On an earlier trip I finished the work and then was able to go to Nikkō for a couple of days. Nikkō is about 140 km north of Tōkyō, in Tochigi Prefecture.
I got there by simply taking the subway from the course site to the Asakusa train station and buying a ticket. It is a huge help to have the basic details of your desired ticket written clearly on a slip of paper, using numerals (like "1") rather than number words ("one"):
Asakusa —> Nikkō
Nikkō is very nice, although the following pictures with the US$10 film camera look pretty awful. This is obviously before I had a digital camera....
After a week of networking protocols, noodles, smoke, and neon, I headed north from Tōkyō on an evening train. Nikkō is in the mountains and has a very cool and moist climate.
If you stay in Tōkyō you get the impression that all of Japan is covered in concrete and lit with fluorescent lighting. Not true! Although the locals do seem fond of concrete and fluorescence.
Nikkō has the mausoleum of the Shōgun Tokugawa Ieyasu, the Futarasan Shrine, and more. And heaps of visitors.
Lots of large cryptomeria, like giant cedars.
You can hike up the hill through the giant cedars to the tomb of Tokugawa Ieyasu, the warlord who became Shōgun in 1600, establishing the Shōgunate that lasted until the Meiji Restoration in 1868.
It also has the famous "Hear no evil, say no evil, see no evil" carving of three monkeys, at the Shinkyūsha shrine. Really. This is the original. Pretty impressive, huh?
Or "See no evil, say no evil, hear no evil", if you read right-to-left.
Well, if you read the carving right-to-left, but my words left-to-right. Whatever.
While "Speak no evil" certainly seems Buddhist, the parts about seeing and hearing no evil seem to contradict the story of the Buddha and how he was driven from complacency to compassion after being confronted with suffering, death and decay. But then Japan is pretty far from India and the roots of Buddhism.
In the Tōshō-gū Shrine you can see the Nemuri-Neko, a famous carved sleeping cat. It was kind of a let-down being, well, cat-sized and pretty much exactly what you would expect a carved wooden cat to look like.
The Shinkyūsha shrine, or the Sacred Stable, used to just hold a white carved horse. Now it holds an actual white horse, at least for a few hours out of each day. The horse was donated by New Zealand, and a sign announces its significance: "No other sacred horse, donated from abroad, is serving at a shrine today in Japan." It's the only foreign-donated sacred horse! And so it's the biggest equestrian fish in a rather small theological pond.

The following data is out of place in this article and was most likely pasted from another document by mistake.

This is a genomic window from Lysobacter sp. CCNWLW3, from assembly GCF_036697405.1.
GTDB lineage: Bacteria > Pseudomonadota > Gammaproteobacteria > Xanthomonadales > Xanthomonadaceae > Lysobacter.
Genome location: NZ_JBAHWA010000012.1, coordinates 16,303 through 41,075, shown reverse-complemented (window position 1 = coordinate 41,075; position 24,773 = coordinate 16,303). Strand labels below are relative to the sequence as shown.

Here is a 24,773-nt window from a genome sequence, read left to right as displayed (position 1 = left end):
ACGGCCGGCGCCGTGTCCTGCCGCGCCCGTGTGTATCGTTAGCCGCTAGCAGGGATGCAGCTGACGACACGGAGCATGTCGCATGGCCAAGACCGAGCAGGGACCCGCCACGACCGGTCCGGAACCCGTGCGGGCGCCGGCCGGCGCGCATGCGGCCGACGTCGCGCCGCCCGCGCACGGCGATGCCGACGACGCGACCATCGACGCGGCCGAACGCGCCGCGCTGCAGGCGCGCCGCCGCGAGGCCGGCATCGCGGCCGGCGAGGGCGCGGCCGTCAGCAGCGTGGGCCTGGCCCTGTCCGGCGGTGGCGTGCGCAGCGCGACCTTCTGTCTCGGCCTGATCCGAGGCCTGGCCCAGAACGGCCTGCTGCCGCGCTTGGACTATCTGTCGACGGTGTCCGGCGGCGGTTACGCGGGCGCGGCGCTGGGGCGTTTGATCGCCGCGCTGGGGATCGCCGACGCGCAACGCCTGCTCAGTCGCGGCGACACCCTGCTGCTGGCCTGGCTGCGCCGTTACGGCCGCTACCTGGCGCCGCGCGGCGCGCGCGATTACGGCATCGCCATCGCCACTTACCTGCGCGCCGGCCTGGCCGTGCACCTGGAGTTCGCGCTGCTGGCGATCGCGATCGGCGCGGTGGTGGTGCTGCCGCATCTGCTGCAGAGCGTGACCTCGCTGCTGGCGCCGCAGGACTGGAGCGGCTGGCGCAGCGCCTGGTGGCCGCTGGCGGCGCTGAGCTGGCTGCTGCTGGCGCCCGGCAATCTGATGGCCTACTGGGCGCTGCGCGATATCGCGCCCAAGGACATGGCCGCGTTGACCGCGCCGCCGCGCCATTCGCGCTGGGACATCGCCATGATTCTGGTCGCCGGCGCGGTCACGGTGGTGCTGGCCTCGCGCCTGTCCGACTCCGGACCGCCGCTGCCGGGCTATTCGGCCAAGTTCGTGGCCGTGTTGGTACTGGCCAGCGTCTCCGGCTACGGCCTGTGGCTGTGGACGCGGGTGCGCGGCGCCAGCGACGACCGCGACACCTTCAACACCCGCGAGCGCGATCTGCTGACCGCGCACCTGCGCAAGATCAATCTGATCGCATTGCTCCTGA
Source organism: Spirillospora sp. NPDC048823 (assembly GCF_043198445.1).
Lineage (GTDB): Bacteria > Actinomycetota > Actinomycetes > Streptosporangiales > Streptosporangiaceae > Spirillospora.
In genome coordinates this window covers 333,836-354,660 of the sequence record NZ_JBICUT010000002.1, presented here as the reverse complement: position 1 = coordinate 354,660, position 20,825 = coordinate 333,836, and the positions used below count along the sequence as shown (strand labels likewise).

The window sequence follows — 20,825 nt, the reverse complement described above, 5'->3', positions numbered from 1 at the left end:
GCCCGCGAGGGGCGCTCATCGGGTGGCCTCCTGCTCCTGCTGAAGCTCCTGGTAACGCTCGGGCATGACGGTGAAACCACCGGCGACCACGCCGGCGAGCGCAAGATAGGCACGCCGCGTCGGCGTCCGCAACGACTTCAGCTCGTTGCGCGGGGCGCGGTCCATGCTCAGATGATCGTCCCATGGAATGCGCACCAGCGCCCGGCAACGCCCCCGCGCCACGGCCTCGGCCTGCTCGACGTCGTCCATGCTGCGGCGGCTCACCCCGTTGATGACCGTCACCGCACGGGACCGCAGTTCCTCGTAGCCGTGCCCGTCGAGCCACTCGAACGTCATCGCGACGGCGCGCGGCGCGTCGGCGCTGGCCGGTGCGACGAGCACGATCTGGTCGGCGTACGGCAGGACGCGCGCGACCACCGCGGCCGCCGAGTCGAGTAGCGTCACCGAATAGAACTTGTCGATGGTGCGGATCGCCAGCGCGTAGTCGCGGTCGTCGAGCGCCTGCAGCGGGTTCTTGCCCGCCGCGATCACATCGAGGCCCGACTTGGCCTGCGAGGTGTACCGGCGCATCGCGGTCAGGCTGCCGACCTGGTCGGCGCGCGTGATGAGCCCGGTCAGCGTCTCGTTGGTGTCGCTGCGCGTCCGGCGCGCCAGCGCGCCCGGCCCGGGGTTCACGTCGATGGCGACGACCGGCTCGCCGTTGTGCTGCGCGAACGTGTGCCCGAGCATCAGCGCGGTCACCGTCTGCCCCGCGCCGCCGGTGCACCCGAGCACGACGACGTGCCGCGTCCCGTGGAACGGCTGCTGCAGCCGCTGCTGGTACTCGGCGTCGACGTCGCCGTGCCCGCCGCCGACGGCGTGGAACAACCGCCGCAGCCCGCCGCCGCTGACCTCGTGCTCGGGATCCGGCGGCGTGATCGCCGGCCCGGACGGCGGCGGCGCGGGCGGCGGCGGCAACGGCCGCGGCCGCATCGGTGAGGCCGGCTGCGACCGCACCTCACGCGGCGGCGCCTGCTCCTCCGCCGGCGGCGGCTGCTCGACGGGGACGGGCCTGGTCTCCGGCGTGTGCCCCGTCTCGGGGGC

I also trekked up the path through the Gamman-Ga-Fuchi Abyss, which is nice but isn't nearly as big a deal as its name makes it sound. It isn't terribly Abysmal, but a nicely wooded valley.
There was lots of nice scenery, including this view from the local Buddhist cemetery.
I stayed at the Turtle Inn, a ryokan or traditional inn.
I had a room with a futōn on tatami mats, about 2.5 meters square. There was a small entryway with a sink, just big enough to bend over and take off your shoes. The toilets were down the hall, the shower (and bath) was downstairs. All this for about US$ 34 a night!
It also had a small television set, proving at night that even in the original Japanese the mouths on "Dragonball Z" are not synchronized with the voices.
Here you see the Turtle Inn's street, a smaller back street in Nikko.
The Turtle Inn is about three doors ahead on the right side. That dark brown sign with a round white emblem marks it. You can better see the same sign in the picture below.
This is the place, the entrance to the Turtle Inn.
This is not the easiest place to find in the dark after arriving on an evening train from Tōkyō. My transport had been:
1900 Asakusa — Imaichi 2047 2057 Imaichi — Nikko 2106
The first leg was a pretty conventional passenger train, like most non-high-speed trains you would encounter in Europe. I had to change at Imaichi, just stepping across the platform to a train about like a subway train for the second and much shorter leg to Nikkō.
I was following the map and description in the Lonely Planet book on Japan, although I was skeptical of the part about leaving the train station, walking gradually uphill for 30 minutes to cross a river, and turning left. Really, walking uphill to a river?
I stopped at one of the many vending machines along the dark street and bought got a can of C.C. Lemon labeled "Really A Lot Of Vitamin C!" That's true, it has 1000 mg ascorbic acid per 330 ml can, so the stuff is 0.3% ascorbic acid.
Fortified against both fatigue and disease, I continued uphill through the dark. Sure enough, about 30 minutes after leaving the train station I crossed a good sized river! It was coming down out of the mountains, flowing fast and churning white over the rocks. From there I turned off the main road onto a smaller lane running parallel to the river. You could hear it and feel the moisture in the air, but not much was visible at night. After about 250 meters along that lane, you turn off onto a smaller one for another 250 meters or so. You're now on the lane seen above during the day, when things are visible. Eventually you reach the Turtle Inn.